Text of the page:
1895 - 1897 pro tem William Spiers
1897 - 1902 pro tem John McDowell
1902 - 1929 Neil McEachron
1929 - 1932 Robert Crerar
1932 - 1941 David Y. Macbeth
1941 - 1944 John Dalrymple
1944 - 1959 Duncan Robertson
1959 - 1962 James Penman
1962 - 1978 William Beveridge
1978 - ???? Edward Crane
???? - 1987 Christopher Darnbrough
1987 - 1997 Neil Graham Beveridge
1997 - to date George Reid
Charles Heriot writes in Kenmure's Centenary Magazine 1979 that
in 1962 when the Vacancy Committee visited Greenbank Church to
hear him preach, 'I had been told that they had arrived, even
before they were out of their cars, and on entering the Church I
knew exactly where they were sitting'. He must have impressed
them as he was their chosen candidate.
On another occasion a member of the vacancy committee noted
'This candidate might be too revolutionary in his methods for
Kenmure'. Advice was also given to one committee not to forget to
place advertisements in the Dundee and Aberdeen newspapers.
In 2003 the General Assembly of the Church of Scotland changed
the process. References are no longer required and the vacancy is
now made by a nominating committee from the church overseen
by the Presbytery.
The Board of Management
At present the Board of Management consists of the Minister, and
eighteen other members made up from equal number of elders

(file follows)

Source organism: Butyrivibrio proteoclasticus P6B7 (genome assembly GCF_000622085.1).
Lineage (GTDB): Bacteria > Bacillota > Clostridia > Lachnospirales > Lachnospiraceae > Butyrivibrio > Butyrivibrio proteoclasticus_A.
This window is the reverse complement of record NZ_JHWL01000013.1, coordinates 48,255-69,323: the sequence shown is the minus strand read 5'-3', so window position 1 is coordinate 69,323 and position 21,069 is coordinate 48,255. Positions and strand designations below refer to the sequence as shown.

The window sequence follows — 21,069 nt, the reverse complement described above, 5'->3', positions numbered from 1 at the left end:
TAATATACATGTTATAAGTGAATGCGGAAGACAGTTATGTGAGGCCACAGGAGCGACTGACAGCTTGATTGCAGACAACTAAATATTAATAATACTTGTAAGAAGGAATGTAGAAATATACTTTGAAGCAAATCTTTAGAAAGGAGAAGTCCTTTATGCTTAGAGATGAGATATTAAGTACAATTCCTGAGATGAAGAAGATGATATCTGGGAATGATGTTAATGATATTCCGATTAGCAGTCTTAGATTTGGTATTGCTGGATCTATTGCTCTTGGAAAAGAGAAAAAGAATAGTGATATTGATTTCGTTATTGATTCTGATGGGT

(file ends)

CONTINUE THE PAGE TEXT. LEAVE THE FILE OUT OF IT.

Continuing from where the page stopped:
from the Kirk Session and representatives from the congregation
on a three year basis, nominated at the Annual Stated Meeting.
The terms of reference of the Board are to be responsible for the
financial affairs of the church and the maintenance of all church
The Minister, Iain Laing oversees all business relating to the
Board of Management such as chairing the meetings. The Clerk to
the Board, at present, Tom Jobson, deals with all correspondence
in connection with board business. The Clerk is also responsible for
recording and reading the minutes of board meetings. He also
liaises with the Minister and other Board members about church
buildings, halls and the manse as well as heating systems and
certain contents. Decisions are then processed by the Fabric
Convenor, at present, Christie Johnstone, and the up-to-date
situation regarding job estimates, work carried out or about to
start is reported to the members.
Harvey Calderwood is at present the Halls Convenor looking after
anything in connection with the halls and other miscellaneous jobs
that occur in the day to day running of the church.
The other members of the Board contribute to routine business
discussed at meetings giving advice, comments and at times vote
on matters arising. They also participate in the church service, on
door duty, uplifting the Offering and counting the collection later
along with a team leader who banks the money.
Kenmure Board of Management 2006
Back row: Eric Forrester, Ewan MacLeod, Ian Thomson, Christie
Johnstone, Harry Boyd, Jim Simpson, Jim Wright, Victor
McLennan (Church Officer), Tom Jobson (Clerk to the Board),
Front row: Ailie Kidd, Hilary Clews, Anne Strong, Iain Laing, Wilma
Cox, Heather Cox, Susan Watson.
Absent: Cameron Marlow, Jennifer McLennan.
Over the years there have been several church officers or as they
used to be called - the beadle. The church officer prepares the